Friday, July 13, 2012

Big names, tight lips at Allen & Co.

Attendees praise Sun Valley, protesters raise a ruckus

Express Staff Writer

Protesters from the Occupy Boise movement block a path near the Sun Valley Inn conference center Thursday afternoon. The group, which was calling for “free speech” and better access to the closed-door meetings, was removed by security.
Express photo by David N. Seelig

     This year’s Allen & Co. conference is off to a productive, though hush-hush start.

     Valley workers are clocking long hours, business reporters from both coasts are sniffing out breaking stories, and the conference attendees and their families are enjoying keeping busy and active in Sun Valley.

     The conference—which brings together technology and media moguls from across the globe—opened Tuesday night with an evening wagon ride to Trail Creek for a Western barbecue dinner.

     Wednesday morning’s schedule included a discussion titled “Into the Cloud” moderated by Willow Bay, senior editor of the Huffington Post and wife of Disney CEO Robert Iger. The discussion presumably covered the transition that the tech world is making from decentralized, private data storage toward “cloud” computing. The panel for this discussion included Andy Bechtolsheim, chief development officer and chair of Arista networks; Jeff Bezos, CEO of; and Aneel Bhusri, co-CEO of Workday.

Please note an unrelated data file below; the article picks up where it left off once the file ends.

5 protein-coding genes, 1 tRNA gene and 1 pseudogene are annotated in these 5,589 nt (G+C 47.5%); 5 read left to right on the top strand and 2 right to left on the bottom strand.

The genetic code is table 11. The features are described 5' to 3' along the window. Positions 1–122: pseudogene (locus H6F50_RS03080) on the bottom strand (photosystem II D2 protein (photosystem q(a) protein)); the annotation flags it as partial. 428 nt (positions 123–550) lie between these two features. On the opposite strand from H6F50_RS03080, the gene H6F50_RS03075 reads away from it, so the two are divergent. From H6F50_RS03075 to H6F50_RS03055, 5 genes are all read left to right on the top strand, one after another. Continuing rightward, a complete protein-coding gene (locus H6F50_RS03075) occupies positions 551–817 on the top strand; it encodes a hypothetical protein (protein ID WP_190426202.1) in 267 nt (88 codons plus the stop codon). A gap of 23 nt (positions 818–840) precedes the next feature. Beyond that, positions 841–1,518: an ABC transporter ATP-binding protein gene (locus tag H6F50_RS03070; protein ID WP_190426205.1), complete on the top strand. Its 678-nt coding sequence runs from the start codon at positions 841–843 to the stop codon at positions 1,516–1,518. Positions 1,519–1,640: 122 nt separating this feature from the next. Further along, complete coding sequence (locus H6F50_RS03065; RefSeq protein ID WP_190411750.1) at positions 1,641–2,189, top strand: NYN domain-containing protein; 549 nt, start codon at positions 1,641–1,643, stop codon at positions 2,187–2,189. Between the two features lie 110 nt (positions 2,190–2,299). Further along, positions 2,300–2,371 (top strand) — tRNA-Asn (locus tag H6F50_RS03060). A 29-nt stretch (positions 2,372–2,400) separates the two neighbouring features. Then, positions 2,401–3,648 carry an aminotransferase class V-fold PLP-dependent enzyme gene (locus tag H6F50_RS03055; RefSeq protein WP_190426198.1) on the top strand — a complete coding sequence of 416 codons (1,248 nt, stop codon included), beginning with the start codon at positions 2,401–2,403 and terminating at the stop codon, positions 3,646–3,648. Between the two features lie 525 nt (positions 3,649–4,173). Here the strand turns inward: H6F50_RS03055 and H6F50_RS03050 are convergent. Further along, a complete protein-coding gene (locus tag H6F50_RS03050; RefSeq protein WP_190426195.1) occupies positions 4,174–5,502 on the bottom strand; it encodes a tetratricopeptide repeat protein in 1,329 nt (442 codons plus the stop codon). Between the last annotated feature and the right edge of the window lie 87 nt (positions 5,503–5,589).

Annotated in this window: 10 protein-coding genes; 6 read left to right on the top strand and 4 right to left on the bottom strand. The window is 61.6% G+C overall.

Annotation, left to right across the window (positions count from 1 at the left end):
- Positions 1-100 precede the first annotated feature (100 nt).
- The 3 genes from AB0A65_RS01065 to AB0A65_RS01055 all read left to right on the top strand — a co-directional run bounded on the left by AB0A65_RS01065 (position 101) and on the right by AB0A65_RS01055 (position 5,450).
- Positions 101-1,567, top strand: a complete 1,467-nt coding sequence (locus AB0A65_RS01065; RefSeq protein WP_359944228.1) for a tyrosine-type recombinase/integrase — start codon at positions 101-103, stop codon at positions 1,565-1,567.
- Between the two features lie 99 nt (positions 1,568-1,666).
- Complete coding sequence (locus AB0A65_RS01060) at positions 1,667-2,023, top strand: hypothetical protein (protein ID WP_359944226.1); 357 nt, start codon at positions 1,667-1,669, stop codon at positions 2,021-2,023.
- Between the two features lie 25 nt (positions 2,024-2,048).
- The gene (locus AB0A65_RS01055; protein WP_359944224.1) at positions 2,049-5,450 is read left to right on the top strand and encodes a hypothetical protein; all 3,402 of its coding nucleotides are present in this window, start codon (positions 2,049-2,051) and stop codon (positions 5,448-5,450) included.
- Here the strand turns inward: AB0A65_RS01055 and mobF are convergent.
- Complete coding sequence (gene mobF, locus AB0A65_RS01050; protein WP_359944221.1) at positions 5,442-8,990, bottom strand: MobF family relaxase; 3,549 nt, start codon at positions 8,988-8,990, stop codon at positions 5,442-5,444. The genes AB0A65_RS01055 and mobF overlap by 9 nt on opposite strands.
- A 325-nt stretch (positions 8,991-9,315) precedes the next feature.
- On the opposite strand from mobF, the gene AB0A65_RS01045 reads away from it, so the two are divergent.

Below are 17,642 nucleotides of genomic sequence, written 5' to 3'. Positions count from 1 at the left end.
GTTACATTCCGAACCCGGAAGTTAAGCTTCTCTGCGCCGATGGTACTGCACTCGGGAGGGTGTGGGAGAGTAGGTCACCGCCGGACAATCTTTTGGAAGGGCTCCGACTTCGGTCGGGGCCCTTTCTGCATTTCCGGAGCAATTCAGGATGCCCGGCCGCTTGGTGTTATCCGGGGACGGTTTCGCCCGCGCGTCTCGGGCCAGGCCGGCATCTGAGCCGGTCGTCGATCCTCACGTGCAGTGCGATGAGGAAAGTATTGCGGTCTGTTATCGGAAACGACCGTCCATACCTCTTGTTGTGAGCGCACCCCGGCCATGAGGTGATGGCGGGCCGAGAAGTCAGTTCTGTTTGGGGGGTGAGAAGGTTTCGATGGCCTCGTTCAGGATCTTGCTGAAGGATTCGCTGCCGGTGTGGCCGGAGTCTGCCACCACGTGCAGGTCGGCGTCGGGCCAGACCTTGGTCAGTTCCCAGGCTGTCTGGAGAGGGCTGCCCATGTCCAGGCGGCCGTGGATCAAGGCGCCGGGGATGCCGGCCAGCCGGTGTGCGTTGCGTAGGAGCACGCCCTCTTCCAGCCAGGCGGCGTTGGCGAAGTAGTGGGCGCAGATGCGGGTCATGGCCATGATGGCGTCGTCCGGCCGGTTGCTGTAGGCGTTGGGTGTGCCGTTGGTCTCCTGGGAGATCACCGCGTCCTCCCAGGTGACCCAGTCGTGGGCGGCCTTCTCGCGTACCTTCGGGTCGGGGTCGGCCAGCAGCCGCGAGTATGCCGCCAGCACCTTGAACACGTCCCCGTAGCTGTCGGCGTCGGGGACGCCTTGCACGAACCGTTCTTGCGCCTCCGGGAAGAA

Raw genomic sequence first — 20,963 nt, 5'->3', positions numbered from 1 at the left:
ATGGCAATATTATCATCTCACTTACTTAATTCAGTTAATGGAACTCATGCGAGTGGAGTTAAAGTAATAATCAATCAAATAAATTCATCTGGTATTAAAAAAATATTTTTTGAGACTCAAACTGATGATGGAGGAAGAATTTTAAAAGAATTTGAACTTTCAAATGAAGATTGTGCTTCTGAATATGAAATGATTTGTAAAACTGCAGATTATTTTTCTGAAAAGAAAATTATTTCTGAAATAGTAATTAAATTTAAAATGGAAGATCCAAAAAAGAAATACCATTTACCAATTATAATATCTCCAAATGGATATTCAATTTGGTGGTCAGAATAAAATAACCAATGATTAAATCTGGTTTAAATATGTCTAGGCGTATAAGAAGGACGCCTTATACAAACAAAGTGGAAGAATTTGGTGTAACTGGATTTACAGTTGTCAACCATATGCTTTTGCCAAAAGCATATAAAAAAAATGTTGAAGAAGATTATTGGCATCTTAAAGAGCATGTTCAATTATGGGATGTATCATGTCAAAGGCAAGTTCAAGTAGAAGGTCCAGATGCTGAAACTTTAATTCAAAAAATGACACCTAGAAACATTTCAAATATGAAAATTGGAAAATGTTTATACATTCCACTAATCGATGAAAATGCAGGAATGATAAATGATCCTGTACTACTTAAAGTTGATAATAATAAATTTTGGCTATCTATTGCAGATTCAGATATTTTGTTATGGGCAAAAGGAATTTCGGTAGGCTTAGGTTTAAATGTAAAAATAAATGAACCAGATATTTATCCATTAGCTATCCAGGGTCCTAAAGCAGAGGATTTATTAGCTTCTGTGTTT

Later Tuesday morning, conference attendees listened to a discussion titled “Iran and Israel: On a collision course?” moderated by David Ignatius, associate editor of The Washington Post.

     Next on the schedule was lunch under the sun at the Sun Valley duck pond and an afternoon of mountain adventuring including rafting, biking, shooting and/or hiking. Many of the attendees took a stroll around the Sun Valley Village mall during their lunch break, giving reporters an opportunity to ask them how they were enjoying their time in Sun Valley.

     Most attendees wouldn’t give the Express more than a word: “Great,” (Philippe Dauman, president and CEO of Viacom); “Not bad,” (Tim Collins, CEO of Ripplewood Holdings); and “So far, so good,” (Howard Stringer, chair of Sony) were some of the answers. However, a sentence or two was available from some of the familiar names, including Facebook Chair and CEO Mark Zuckerberg and Apple CEO Tim Cook.

     “I always like coming to Sun Valley,” Zuckerberg said Wednesday evening just outside the front door of the Sun Valley Lodge.  “It’s beautiful.”

     Just then, a young child walked right up to him and said, “I want to learn how to program.  How do I get started?”

     “You should definitely learn,” Zuckerberg said. “The best way to get started is to just get started.  Ask someone who knows how to do it to teach you.”

     Apple CEO and conference first-timer Tim Cook seemed to be having a nice time in Sun Valley. When he was asked how the conference was going, Cook enthusiastically replied, “Great!” and gave a big thumbs up.

     “I love the town. Beautiful town, great place,” Cook said.